Sunday, 11 January 2015

Red-tailed Hawk (Buse à queue rousse)

10 January 2015
Erb Street Landfill
Waterloo, ON

     Raptors in the genus Buteo are notorious for the extreme variation in plumage they exhibit, none more so than the Red-tailed Hawk Buteo jamaicensis perhaps. This species is found all over the continent, yet it varies from the ghostly pale Krider's Hawk of the southwestern desert to the chocolate brown Harlan's Hawk of the far northwest.
     For a couple of weeks now I have been observing this dark morph hawk at the local landfill where it seems to have taken up residence for the winter.


    I am sure that it finds a ready source of food, especially among the thousands of gulls that feed at the dump daily. It seems to scan the area constantly and I am sure that any injured gull quickly captures its eye and an easy meal is presented on a platter, so to speak.
    Each time I have seen this hawk, (and it can be found reliably), I have tried to photograph it, but there are always intervening branches for the camera to focus on, and my results have been dismal to put it mildly. Furthermore, it tends to perch in the same area each day, ensconced in a tangle of branches, and not especially close. Finally, I succeeded in getting an angle where pictures which are at least reasonable could be taken.


     The other factor that does not operate in favour of the would-be photographer is the extreme nervousness of the bird. This species has been persecuted over many generations by humans, and I am sure that by now part of its genetic code reflects this fact. The moment it becomes aware that a human is paying attention to it, it exhibits nervous behaviour, and invariably leaves its perch in very short order.
     When it flies, however, lest anyone doubt its identity, it shows the very character that makes it, in all plumages, light or dark, a Red-tailed Hawk.


12 comments:

  1. Dumps all over the world must provide easy pickings for a range of species. That red tail certainly shows well in that last image!

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  2. Hello David,
    Beautiful pictures of the red-tailed hawk.
    Perfect photographed.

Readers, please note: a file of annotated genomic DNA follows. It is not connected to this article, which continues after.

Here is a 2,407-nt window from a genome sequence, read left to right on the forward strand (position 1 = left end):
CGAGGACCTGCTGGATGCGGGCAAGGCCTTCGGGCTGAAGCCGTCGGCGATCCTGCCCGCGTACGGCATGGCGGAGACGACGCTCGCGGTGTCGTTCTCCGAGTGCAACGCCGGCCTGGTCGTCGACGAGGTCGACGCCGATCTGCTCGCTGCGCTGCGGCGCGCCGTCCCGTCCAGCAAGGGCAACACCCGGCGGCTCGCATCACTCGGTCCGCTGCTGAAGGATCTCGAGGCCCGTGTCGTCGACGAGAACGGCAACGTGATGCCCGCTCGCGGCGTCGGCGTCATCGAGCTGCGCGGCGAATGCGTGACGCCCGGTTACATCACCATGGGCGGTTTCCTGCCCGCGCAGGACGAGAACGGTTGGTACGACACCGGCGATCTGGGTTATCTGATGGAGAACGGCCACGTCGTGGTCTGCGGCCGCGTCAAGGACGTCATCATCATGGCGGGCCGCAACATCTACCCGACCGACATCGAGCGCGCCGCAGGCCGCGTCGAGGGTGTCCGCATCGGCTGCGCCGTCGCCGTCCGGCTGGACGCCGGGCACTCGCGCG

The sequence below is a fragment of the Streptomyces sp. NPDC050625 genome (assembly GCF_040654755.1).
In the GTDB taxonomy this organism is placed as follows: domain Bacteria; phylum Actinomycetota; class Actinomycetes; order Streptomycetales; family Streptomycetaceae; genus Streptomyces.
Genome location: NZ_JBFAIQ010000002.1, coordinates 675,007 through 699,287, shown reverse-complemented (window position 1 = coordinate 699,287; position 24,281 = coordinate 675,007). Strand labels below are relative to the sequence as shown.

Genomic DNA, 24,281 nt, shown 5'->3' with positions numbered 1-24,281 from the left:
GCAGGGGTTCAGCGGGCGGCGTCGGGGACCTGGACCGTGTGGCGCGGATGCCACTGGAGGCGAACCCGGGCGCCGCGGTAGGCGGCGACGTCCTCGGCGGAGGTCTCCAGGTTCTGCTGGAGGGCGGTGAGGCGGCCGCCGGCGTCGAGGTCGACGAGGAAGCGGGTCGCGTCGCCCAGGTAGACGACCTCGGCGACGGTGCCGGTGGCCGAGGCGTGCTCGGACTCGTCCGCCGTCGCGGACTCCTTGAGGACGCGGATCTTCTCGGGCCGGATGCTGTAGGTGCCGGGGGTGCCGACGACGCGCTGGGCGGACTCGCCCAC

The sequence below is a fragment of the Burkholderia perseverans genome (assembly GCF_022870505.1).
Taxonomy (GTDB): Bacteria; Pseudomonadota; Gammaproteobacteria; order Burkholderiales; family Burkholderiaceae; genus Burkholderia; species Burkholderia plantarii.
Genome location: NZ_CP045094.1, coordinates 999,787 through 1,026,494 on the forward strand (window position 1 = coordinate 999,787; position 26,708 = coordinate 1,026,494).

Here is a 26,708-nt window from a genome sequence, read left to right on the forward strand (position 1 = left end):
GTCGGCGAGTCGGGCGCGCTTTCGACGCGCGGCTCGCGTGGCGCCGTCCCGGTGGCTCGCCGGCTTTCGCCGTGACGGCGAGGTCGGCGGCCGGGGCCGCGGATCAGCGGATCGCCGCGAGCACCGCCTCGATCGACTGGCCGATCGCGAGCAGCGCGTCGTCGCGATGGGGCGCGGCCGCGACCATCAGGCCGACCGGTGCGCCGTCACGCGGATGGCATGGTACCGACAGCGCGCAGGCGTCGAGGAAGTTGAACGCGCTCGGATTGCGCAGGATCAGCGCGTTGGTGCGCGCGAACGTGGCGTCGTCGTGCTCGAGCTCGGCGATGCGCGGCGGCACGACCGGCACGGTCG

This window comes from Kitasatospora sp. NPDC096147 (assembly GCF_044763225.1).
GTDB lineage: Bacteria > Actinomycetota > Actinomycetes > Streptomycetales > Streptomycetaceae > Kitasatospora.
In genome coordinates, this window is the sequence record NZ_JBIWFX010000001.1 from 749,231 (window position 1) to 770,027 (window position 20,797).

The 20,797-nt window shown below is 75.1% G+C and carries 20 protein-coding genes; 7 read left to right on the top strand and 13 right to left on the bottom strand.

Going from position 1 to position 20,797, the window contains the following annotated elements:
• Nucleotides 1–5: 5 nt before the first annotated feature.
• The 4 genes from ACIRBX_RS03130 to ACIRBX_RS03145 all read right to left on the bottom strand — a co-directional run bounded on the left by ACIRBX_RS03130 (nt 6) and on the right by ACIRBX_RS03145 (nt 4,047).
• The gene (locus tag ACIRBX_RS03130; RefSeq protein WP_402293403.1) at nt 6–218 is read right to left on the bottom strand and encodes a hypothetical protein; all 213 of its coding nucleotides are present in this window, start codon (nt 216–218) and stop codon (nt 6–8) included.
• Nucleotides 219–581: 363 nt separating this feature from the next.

Really unfortunate that people have hunted this species.
    I've never seen them.
    Best regards, Irma

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  3. What a beauty.
    Great that you've could photograph this bird David!!

    Best regards,
    Marco

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  4. Great find,superb captures,


    Happy New Year
    John.

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  5. Great sighting of the Red Tail, it is a beauty!

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  6. Although I'm not a birder, I can enjoy you pictures and learn from your info. Thanks!
    Gr Jan W

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  7. It's such a familiar outcome with so many birds, their extreme nervousness of man, mostly with very good reason. I too suspect that over the millennia man has influenced the evolution of many animals in favour of those individuals which flee rather than those which adopt a wait and see approach.

    In some places in the world I have visited and where the "natives" ignore and have no interest in birds for cultural or food reasons, many species are remarkably confiding. I am thinking of India and Egypt as two I have experienced. It is where hunting is prevalent that birds adopt a cautious approach. Who can blame them?

    Your hawk is pretty puffed-up David. I'm assuming it is rather cold down your way? Here our birds have taken to carrying brollies.

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    Replies
    1. I agree that birds in some countries can be incredibly confiding. My most vivid experience of this phenomenon was in Bhutan where even species like tragopans were very approachable.

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  8. Que animal más bonito. Saludos desde España.

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  9. Wonderful to see this bird of prey David.
    Greetings Tinie

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  10. Super cool that you can photograph it.
    A beautiful bird that I have a lot of respect for.

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